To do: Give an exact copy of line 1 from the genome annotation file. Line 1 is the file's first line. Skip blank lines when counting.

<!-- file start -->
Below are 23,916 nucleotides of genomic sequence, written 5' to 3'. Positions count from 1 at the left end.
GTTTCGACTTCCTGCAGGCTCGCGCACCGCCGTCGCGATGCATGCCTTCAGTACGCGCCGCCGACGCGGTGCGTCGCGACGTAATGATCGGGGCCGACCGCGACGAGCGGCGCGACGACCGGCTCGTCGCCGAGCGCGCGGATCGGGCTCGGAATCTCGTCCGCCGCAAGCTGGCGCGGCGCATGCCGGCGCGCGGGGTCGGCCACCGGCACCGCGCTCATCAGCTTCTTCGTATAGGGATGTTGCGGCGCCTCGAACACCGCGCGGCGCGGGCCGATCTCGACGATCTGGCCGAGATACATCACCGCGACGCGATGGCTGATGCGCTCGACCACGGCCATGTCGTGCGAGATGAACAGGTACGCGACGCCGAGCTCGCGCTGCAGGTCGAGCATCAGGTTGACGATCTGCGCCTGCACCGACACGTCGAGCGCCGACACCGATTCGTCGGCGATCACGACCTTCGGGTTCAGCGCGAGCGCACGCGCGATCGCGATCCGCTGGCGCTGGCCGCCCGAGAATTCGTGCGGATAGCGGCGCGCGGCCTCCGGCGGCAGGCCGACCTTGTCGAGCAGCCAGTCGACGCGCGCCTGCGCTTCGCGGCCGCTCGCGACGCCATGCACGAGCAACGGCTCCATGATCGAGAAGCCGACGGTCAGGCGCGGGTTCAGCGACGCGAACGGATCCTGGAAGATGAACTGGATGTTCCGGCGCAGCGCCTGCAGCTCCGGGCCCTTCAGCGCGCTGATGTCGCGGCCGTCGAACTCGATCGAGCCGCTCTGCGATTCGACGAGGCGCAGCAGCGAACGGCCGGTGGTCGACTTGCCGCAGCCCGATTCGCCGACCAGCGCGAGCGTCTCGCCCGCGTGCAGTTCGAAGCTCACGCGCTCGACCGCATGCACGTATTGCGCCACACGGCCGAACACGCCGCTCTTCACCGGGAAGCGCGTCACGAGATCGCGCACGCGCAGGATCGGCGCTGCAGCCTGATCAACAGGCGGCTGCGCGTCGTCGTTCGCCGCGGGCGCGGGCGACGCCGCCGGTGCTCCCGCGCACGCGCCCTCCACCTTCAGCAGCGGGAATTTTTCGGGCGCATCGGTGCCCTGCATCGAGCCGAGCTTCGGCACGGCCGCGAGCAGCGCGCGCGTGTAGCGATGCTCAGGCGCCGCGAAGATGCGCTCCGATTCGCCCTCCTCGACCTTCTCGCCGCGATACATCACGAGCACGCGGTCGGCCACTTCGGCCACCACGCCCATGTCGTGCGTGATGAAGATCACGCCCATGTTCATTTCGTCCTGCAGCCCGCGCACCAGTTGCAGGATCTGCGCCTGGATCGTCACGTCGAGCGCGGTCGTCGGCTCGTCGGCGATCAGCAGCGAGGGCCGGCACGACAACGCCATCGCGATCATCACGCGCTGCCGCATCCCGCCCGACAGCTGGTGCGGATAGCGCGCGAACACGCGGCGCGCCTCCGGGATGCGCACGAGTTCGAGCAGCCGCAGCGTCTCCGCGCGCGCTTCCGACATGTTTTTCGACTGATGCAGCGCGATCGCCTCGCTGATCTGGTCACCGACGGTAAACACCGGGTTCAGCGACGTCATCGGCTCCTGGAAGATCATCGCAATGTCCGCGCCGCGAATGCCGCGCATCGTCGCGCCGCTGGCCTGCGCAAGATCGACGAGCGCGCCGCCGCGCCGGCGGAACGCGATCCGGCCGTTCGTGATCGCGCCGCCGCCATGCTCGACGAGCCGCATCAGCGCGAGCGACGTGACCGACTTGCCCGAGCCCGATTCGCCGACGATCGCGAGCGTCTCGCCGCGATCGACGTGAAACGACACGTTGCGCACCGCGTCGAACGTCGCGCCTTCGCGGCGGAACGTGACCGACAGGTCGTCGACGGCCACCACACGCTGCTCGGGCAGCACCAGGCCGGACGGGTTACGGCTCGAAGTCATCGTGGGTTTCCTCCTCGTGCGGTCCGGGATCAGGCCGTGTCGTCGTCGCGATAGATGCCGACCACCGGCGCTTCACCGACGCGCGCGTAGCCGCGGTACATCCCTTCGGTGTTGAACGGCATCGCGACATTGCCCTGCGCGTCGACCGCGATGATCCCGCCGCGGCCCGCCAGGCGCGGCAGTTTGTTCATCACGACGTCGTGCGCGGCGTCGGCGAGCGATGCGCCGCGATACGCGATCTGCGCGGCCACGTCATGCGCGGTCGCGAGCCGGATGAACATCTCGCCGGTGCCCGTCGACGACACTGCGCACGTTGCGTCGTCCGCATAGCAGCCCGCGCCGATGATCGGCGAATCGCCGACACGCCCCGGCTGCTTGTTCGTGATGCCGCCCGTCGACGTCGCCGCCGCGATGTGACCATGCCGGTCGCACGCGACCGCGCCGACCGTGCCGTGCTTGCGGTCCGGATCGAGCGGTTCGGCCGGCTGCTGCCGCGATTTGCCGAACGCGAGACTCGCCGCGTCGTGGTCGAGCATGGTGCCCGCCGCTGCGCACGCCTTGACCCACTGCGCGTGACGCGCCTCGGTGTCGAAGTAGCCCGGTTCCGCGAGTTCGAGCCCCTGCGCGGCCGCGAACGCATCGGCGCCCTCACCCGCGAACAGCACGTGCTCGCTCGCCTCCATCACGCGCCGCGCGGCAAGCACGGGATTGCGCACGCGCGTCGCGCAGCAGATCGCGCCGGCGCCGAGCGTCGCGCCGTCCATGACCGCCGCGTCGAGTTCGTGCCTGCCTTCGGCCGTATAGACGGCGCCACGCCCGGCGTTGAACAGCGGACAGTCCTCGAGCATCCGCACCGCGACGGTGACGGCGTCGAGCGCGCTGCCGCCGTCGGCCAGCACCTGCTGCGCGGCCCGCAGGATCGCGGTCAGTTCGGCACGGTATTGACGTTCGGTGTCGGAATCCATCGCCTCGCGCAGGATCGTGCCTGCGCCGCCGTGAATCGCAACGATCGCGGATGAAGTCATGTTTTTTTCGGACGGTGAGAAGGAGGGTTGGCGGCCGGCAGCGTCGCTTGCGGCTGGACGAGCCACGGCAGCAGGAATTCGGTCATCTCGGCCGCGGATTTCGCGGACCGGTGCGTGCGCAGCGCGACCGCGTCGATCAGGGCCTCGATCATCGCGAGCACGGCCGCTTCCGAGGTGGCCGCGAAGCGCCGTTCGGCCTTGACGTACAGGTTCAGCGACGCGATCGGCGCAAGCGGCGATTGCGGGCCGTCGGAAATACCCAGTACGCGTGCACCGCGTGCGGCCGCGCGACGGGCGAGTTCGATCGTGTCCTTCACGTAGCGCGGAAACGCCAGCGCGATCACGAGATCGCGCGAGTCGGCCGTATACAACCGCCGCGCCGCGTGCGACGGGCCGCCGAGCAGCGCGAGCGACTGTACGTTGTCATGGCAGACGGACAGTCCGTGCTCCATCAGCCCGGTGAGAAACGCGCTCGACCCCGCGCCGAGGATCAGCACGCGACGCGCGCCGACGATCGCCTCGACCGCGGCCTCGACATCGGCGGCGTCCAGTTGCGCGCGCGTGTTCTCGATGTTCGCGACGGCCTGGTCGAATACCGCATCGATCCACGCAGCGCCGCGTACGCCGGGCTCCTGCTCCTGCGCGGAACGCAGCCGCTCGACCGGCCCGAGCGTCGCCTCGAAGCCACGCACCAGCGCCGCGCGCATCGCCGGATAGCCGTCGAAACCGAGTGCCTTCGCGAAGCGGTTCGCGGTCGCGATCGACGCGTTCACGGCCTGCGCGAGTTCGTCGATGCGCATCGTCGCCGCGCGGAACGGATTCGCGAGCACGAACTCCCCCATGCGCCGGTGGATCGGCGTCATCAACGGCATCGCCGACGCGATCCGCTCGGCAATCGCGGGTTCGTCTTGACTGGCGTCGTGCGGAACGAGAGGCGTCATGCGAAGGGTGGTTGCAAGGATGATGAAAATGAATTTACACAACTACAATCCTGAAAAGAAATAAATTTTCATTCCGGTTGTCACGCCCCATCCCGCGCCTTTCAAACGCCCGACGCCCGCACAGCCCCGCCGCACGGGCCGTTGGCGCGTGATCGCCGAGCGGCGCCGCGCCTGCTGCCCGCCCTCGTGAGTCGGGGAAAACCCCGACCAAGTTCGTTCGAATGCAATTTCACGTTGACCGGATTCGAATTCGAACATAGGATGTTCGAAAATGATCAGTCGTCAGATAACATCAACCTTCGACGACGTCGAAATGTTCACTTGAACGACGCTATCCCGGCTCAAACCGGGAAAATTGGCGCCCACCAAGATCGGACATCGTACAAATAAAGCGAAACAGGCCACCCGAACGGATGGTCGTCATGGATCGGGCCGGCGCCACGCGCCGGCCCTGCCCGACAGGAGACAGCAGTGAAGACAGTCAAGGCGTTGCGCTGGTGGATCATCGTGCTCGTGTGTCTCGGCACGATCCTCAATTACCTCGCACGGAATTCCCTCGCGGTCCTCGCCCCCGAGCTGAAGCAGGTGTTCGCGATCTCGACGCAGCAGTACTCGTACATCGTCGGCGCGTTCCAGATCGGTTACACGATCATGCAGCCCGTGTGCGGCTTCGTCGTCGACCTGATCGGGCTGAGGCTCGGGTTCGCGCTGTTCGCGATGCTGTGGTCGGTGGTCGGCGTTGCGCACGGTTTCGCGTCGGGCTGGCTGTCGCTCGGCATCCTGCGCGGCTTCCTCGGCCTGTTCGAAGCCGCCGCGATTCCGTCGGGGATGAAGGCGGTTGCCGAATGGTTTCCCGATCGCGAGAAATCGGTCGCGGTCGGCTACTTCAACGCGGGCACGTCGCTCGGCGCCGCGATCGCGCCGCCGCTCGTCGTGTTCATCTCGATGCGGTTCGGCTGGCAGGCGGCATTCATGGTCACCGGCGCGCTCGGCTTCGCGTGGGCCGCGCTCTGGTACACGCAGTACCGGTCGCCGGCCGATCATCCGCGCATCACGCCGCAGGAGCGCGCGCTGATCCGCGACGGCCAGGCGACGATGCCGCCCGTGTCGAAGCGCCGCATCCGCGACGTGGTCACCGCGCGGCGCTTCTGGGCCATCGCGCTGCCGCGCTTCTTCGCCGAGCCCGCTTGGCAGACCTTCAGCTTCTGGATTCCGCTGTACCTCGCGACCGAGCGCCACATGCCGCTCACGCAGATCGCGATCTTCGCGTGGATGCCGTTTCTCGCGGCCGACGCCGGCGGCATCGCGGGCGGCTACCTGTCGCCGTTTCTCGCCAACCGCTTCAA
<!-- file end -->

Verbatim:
Below are 23,916 nucleotides of genomic sequence, written 5' to 3'. Positions count from 1 at the left end.